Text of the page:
A few weeks back, while previewing the upcoming Nina shoes holiday collection, I was slightly taken aback when the PR team alluded to Nina herself. I had to interrupt. “Wait, Nina is an actual person?” I asked. Not only is Nina a real, live person, but she’s currently in charge of running the shoe empire her father, Stanley Silverstein, and uncle founded and named after her way back in 1953.
Now I don’t know if there is a woman out there who hasn’t worn at least one pair of Nina shoes. Between prom, homecoming, weddings and just about everything other special occasion, Nina has the market on lock when it comes to gorgeous, affordable shoes that don’t kill your feet. Heck, I just wore a pair last month to a birthday party.
Because Nina is so cult, I decided to make it my mission to meet Nina in the flesh. Turns out, I got something even better. A sit down interview with Nina Miner herself and a tour of the Nina showroom and archives. Lucky for you, I’m sharing the experience. Enjoy!
Nina rocking the red lip like no other.
SHEfinds: What does it feel like being the creative leader in the company that bears your namesake?
Nina Miner: It’s a big deal because I never thought in my lifetime that I would be here. I want to say it’s a dream come true. To come and work in a place that your father started and named after you–who can say that?
SF: What was it like growing up knowing you had this highly successful shoe line named after you?
NM: I remember being nine years old and I had shoes with my name stamped in them. Being a little kid, I’d be embarrassed. Nobody else’s father was making shoes. The thing is, it was never about me. I never looked at it like that. It was always about my dad.
A rare peek at some vintage Nina shoes.
SF: You weren’t always part of Nina, the shoe empire. Talk to us about your professional background and how you ultimately ended up at Nina.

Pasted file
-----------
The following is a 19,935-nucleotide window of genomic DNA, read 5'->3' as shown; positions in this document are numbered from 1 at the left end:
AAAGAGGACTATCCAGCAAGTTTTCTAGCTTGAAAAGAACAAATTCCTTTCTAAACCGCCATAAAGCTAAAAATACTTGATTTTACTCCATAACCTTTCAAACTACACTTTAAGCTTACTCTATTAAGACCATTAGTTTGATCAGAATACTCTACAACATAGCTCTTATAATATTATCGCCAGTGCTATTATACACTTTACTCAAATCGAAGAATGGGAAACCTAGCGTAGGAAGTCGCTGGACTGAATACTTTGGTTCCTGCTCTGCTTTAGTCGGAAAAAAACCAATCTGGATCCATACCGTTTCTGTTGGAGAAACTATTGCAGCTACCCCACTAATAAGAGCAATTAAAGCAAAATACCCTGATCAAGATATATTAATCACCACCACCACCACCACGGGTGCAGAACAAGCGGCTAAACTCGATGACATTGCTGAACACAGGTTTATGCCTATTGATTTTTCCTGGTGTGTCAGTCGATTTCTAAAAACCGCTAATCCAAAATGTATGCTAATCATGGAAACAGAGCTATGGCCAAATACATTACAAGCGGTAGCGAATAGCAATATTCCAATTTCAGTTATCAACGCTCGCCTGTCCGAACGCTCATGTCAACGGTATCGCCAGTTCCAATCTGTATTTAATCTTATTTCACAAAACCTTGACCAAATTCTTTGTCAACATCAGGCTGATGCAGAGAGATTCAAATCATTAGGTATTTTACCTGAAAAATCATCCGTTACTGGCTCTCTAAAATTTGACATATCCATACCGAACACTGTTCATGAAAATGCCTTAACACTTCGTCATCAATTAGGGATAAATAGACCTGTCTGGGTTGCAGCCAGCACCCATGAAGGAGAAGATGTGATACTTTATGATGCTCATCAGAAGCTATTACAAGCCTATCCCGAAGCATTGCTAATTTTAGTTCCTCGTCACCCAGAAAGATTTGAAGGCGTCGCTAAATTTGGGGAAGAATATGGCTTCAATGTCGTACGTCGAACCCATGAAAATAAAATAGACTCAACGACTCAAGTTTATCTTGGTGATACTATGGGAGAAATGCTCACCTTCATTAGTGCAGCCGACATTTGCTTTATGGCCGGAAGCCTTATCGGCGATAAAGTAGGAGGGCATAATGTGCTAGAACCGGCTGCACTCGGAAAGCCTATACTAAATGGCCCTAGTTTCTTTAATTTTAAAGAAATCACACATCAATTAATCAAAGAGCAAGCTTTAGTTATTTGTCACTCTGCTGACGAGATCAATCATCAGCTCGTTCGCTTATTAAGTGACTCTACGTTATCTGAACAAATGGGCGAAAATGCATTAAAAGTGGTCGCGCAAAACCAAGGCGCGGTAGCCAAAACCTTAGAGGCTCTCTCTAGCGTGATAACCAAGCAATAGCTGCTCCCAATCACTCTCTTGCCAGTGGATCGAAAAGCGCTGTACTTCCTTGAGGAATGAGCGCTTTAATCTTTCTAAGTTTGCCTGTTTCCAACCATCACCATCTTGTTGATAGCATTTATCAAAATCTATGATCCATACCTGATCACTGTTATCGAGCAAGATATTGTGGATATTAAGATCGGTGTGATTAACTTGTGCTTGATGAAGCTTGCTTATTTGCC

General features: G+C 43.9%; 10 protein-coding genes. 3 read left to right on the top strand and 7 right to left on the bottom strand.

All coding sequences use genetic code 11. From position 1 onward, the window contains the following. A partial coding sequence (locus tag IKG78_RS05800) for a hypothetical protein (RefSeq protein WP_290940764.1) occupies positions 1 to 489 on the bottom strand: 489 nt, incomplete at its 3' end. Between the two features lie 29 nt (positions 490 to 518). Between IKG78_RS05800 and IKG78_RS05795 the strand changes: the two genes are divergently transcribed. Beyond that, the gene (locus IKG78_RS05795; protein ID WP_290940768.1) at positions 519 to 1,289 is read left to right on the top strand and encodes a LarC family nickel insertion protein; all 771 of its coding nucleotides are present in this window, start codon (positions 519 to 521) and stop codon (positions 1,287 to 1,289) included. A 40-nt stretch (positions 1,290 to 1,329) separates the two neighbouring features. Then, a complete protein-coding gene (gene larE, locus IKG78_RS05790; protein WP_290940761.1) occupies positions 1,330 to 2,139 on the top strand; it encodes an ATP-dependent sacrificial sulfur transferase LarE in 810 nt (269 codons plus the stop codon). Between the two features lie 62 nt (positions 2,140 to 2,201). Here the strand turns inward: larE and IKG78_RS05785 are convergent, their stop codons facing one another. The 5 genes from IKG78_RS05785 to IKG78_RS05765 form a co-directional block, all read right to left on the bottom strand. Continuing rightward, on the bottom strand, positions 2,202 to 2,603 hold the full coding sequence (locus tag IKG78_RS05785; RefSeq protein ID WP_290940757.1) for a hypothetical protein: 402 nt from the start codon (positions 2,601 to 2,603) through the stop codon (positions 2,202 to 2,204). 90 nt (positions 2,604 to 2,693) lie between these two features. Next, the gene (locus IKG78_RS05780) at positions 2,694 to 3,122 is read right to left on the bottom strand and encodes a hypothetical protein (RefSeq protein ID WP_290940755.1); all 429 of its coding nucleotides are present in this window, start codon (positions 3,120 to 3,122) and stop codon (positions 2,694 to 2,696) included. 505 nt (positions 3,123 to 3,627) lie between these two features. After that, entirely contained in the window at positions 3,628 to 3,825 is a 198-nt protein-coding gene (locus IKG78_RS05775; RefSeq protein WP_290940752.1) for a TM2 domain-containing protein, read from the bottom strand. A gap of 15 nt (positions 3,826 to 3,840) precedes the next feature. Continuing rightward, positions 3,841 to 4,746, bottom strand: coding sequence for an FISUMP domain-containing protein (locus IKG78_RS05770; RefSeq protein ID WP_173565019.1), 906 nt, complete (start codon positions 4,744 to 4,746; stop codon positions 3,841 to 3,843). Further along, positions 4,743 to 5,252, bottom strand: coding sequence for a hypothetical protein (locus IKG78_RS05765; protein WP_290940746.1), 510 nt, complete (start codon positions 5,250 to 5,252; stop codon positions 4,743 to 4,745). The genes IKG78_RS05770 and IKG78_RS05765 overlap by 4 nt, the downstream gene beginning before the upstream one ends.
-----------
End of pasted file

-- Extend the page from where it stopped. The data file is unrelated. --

NM: I had my own thing for 25 years or so. For 25 years, I built The Children’s Place with my sister and brother-in-law. We took it from nothing to what you see today. It was our baby. But three years ago we had the opportunity to come to Nina. At the time, Nina had perhaps lost a little bit of its focus on who the Nina woman was. So we regrouped and have been working to take Nina back to being who she is, which is one of the most admired fashion brands.
It’s been a good 15 years that Nina was almost all special occasion, but we want to bring Nina back to daytime, too. Social is wonderful, but there are a lot of feet out there that need shoes all the time.
Nina standing next to a portrait of her father, Stanley Silverstein.
SF: You mentioned the Nina woman–who do you imagine this woman to be when you’re introducing new shoes?
NM: Women want to be attractive and Nina believes they should be. We want women to really feel attractive because the shoe makes the outfit and if it’s the right shoe it’s like a psychological lift. It’s all about the shoes.
Vintage Nina sketches.
SF: Your father started Nina 61 years ago–what’s he like?
NM: He’s still alive. He’s 90 and sharp as a tack. Sometimes he’ll say to me, ‘Nina, you don’t look good enough.’ And you know what? He’s right. He’s always willing to tell me I can do better. I’m so grateful to have someone I can trust, someone who says those things to me. He truly believes every woman should be the best they can be and that’s what really drives me.
I’ll never forget when I was 18 and getting ready for senior prom. My father said, I don’t care if you never wear Nina shoes as long as you have personal style. And that’s really it. It’s not about a brand thing, it’s about having style and that’s how we look at Nina shoes. Nina is a state of mind that you will have shoes that you feel pretty in, that you feel feminine in and that you feel comfortable in.